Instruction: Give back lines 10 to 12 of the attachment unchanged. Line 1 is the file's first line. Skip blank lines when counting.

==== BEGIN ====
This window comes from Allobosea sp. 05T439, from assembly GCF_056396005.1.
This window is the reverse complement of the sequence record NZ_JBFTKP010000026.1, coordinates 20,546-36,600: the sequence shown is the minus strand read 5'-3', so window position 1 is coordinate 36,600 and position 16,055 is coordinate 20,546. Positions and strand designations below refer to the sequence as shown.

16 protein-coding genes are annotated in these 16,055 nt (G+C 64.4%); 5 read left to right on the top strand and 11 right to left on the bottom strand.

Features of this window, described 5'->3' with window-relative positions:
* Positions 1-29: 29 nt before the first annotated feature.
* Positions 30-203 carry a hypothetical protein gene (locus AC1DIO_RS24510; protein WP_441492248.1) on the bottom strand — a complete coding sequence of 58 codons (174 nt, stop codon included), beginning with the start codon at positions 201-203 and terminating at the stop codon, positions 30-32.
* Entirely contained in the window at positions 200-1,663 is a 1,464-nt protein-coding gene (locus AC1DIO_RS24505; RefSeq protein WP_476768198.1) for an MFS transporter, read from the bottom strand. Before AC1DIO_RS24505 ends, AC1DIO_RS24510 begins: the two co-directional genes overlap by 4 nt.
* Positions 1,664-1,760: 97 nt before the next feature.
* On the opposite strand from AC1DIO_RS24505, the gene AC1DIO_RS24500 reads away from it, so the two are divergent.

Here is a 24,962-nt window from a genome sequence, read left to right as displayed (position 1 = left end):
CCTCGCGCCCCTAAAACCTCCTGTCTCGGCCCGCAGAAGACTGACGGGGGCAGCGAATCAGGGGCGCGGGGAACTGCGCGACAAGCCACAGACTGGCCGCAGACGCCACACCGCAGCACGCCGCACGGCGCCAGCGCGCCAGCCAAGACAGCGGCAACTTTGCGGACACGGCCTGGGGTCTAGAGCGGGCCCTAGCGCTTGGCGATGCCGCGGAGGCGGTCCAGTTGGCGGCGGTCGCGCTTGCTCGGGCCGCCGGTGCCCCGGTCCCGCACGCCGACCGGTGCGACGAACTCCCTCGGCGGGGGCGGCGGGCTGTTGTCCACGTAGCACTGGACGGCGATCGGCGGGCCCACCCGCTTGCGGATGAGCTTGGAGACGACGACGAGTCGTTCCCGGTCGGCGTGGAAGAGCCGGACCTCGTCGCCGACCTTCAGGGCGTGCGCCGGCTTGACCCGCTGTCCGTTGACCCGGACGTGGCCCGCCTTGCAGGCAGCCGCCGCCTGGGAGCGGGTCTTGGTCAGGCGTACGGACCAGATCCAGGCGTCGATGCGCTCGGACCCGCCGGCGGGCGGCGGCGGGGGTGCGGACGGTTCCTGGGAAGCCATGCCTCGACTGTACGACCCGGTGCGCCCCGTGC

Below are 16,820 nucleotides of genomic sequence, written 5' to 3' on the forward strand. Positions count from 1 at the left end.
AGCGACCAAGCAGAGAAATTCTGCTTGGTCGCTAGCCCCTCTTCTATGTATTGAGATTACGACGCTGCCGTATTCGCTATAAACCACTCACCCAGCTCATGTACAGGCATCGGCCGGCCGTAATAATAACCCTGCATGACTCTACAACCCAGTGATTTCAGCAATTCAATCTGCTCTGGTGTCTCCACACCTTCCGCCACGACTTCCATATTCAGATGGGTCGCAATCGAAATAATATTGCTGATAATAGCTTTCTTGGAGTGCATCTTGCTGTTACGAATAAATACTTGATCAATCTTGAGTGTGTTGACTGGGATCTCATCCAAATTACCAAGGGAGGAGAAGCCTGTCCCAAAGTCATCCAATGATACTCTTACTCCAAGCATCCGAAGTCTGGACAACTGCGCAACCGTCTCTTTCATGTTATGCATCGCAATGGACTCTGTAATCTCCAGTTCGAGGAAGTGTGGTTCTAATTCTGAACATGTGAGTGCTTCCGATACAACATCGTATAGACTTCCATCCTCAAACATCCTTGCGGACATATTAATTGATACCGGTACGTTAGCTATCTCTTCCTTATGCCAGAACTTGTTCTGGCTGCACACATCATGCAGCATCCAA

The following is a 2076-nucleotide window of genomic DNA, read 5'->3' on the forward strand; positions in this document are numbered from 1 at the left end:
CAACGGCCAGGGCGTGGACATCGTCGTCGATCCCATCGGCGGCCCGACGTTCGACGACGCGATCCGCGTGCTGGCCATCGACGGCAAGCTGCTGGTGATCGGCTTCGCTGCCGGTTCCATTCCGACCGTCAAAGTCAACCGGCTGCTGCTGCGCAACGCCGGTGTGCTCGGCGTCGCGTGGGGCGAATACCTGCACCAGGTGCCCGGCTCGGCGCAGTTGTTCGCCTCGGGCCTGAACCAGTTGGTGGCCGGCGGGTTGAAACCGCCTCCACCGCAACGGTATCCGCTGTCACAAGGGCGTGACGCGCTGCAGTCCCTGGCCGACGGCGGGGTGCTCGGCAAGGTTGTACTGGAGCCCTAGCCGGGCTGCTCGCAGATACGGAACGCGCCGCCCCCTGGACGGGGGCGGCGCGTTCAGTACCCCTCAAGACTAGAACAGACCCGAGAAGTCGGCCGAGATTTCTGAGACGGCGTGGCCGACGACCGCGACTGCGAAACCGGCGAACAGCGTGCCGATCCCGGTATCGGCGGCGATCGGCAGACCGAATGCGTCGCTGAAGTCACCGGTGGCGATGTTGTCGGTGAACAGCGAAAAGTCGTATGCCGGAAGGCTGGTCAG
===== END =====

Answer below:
Here is a 24,962-nt window from a genome sequence, read left to right as displayed (position 1 = left end):
CCTCGCGCCCCTAAAACCTCCTGTCTCGGCCCGCAGAAGACTGACGGGGGCAGCGAATCAGGGGCGCGGGGAACTGCGCGACAAGCCACAGACTGGCCGCAGACGCCACACCGCAGCACGCCGCACGGCGCCAGCGCGCCAGCCAAGACAGCGGCAACTTTGCGGACACGGCCTGGGGTCTAGAGCGGGCCCTAGCGCTTGGCGATGCCGCGGAGGCGGTCCAGTTGGCGGCGGTCGCGCTTGCTCGGGCCGCCGGTGCCCCGGTCCCGCACGCCGACCGGTGCGACGAACTCCCTCGGCGGGGGCGGCGGGCTGTTGTCCACGTAGCACTGGACGGCGATCGGCGGGCCCACCCGCTTGCGGATGAGCTTGGAGACGACGACGAGTCGTTCCCGGTCGGCGTGGAAGAGCCGGACCTCGTCGCCGACCTTCAGGGCGTGCGCCGGCTTGACCCGCTGTCCGTTGACCCGGACGTGGCCCGCCTTGCAGGCAGCCGCCGCCTGGGAGCGGGTCTTGGTCAGGCGTACGGACCAGATCCAGGCGTCGATGCGCTCGGACCCGCCGGCGGGCGGCGGCGGGGGTGCGGACGGTTCCTGGGAAGCCATGCCTCGACTGTACGACCCGGTGCGCCCCGTGC

Below are 16,820 nucleotides of genomic sequence, written 5' to 3' on the forward strand. Positions count from 1 at the left end.